The Italian Job: Alumna Gee Finds Stories in Frescoes from the Time of Neroby Bonnie Ertelt Nov. 20, 2016, 4:55 PM
Alumna Regina Gee, BA’86, MA’96, is both art scholar and history detective. As fresco specialist at Oplontis, an archaeological site first discovered in 1590 on the Bay of Naples, she follows ancient residents and their activities within the context of a luxury villa thought to have been owned by a senator of the Roman Republic. Along with the better-known Pompeii, the town of Oplontis was buried under ash when Mount Vesuvius erupted in A.D. 79.
“I recognize people all the time by the marks they make,” Gee says of her work, which necessitates looking closely at individual paintings, studying brushstrokes, and knowing what materials were available at the time for mixing colors. “I can track an artist across rooms because it’s like handwriting. I know how they dip their brush into the paint and make a characteristic mark. These are not famous artists who sign their work. They’re talented non-elites, and possibly slaves.
“It’s my way of finding life as an art historian,” she says, “from the mark-making and the paint mixing.”
Gee, an associate professor of art history at Montana State University, joined the Oplontis Project team in 2009, invited by John R. Clarke, her former professor at the University of Texas at Austin and an expert on Roman antiquities who co-directs the project.
The history of the villa likely extends from around 40 B.C.E., before the Roman Republic ended with Julius Caesar’s murder, through the rule of Nero (54–68 A.D.) and the spread of the Roman Empire. “The villa was more than 120 years old when it died in the eruption, so it has a complicated building history,” Gee says.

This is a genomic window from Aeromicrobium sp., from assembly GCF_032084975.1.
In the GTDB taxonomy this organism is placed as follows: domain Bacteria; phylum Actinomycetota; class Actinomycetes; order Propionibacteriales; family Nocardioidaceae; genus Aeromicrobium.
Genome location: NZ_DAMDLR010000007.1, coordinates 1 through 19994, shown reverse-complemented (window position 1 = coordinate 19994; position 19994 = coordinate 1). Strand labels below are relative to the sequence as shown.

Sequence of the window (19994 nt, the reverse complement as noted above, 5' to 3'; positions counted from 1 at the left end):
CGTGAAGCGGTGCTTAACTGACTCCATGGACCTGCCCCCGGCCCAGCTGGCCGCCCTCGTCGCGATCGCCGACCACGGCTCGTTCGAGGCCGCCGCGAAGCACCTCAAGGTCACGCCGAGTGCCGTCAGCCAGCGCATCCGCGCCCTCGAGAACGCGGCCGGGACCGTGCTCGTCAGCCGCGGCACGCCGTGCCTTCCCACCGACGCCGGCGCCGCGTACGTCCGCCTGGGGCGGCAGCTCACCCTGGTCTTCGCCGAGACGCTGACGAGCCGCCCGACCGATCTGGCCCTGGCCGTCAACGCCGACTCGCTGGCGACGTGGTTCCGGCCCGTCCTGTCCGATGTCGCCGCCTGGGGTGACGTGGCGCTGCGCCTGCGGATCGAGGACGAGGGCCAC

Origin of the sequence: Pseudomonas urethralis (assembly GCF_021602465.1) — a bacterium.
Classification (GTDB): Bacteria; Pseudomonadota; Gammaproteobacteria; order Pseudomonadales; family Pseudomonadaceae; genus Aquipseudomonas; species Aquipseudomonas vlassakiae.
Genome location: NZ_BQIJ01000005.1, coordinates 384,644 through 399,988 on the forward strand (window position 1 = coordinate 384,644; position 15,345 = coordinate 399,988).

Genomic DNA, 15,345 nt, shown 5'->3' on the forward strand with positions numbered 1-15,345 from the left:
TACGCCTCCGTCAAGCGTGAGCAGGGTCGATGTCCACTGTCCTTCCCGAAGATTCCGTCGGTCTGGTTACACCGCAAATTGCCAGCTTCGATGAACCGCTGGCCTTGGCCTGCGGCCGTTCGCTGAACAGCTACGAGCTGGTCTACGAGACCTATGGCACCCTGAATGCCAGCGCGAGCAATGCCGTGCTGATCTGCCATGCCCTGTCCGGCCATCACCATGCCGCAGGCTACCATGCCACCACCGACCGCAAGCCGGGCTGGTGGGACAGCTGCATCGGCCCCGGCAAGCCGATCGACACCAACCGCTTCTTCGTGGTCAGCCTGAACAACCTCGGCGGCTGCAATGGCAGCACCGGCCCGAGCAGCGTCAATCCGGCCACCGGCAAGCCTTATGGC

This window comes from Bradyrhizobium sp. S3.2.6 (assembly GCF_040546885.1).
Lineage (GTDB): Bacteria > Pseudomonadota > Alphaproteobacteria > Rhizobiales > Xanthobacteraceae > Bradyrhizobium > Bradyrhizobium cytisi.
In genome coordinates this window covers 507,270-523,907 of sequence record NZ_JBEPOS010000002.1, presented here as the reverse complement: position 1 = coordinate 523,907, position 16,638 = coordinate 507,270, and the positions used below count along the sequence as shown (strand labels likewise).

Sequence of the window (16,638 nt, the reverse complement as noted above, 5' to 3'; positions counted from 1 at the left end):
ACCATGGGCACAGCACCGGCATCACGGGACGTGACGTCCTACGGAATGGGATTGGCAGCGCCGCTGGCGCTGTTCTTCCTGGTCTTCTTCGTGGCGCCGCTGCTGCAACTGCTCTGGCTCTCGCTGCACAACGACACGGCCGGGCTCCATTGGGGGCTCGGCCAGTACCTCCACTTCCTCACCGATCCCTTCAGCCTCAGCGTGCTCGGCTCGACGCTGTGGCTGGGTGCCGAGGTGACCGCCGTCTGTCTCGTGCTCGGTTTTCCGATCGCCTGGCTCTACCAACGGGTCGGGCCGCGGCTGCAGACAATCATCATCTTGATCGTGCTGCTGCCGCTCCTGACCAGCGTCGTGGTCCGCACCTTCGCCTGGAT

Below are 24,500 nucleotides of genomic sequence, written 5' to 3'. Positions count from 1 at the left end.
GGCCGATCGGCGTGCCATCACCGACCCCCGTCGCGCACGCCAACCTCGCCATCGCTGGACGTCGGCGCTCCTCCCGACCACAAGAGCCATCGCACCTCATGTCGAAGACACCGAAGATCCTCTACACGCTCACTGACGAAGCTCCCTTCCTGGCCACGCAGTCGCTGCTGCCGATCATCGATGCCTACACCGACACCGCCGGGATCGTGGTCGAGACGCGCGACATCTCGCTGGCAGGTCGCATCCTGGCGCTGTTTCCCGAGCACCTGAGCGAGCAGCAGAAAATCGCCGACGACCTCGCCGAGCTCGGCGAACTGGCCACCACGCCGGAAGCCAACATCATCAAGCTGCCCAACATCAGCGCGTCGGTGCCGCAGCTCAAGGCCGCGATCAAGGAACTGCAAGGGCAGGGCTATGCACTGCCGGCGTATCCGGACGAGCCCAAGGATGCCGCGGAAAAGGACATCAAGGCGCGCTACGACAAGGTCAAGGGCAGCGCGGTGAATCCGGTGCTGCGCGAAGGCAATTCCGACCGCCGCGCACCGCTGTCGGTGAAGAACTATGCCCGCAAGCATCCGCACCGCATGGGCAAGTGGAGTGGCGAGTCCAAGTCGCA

Almost as soon as she began work at the site, Gee discussed with Clarke the possibility of organizing an exhibit of artifacts. The culmination of that vision is now at Montana State University’s Museum of the Rockies. Leisure and Luxury in the Age of Nero: The Villas of Oplontis near Pompeii is on the second leg of its U.S. tour, having first stopped at the Kelsey Museum at the University of Michigan. In January 2017 it will travel to the Smith College Museum of Art before returning to Italy.
Numerous interdisciplinary classes have been developed at Montana State around the exhibit’s themes, and rooms from the villa have been recreated to scale in the Museum of the Rockies’ exhibit space.
“We have a lot of interest in cultural geography here,” Gee explains. “It’s a good parallel, being around Yellowstone and the Bay of Naples—living in dangerous, beautiful places with the idea of the consumption of the landscape for luxury. Professors here have developed 14 classes [pertaining to the exhibit], combining disciplines from agriculture and architecture to earth science, politics and literature.”
Gee says Barbara Tsakirgis, Vanderbilt associate professor of classical and Mediterranean studies, and the art history and classics departments prepared her well for her Roman studies.
“Vanderbilt was really important to me, and the time I spent there was pivotal,” she says. “I never thought I would be part of this very complicated scholarly adventure where I get to meet so many people doing so many interesting things. I’m pretty lucky.”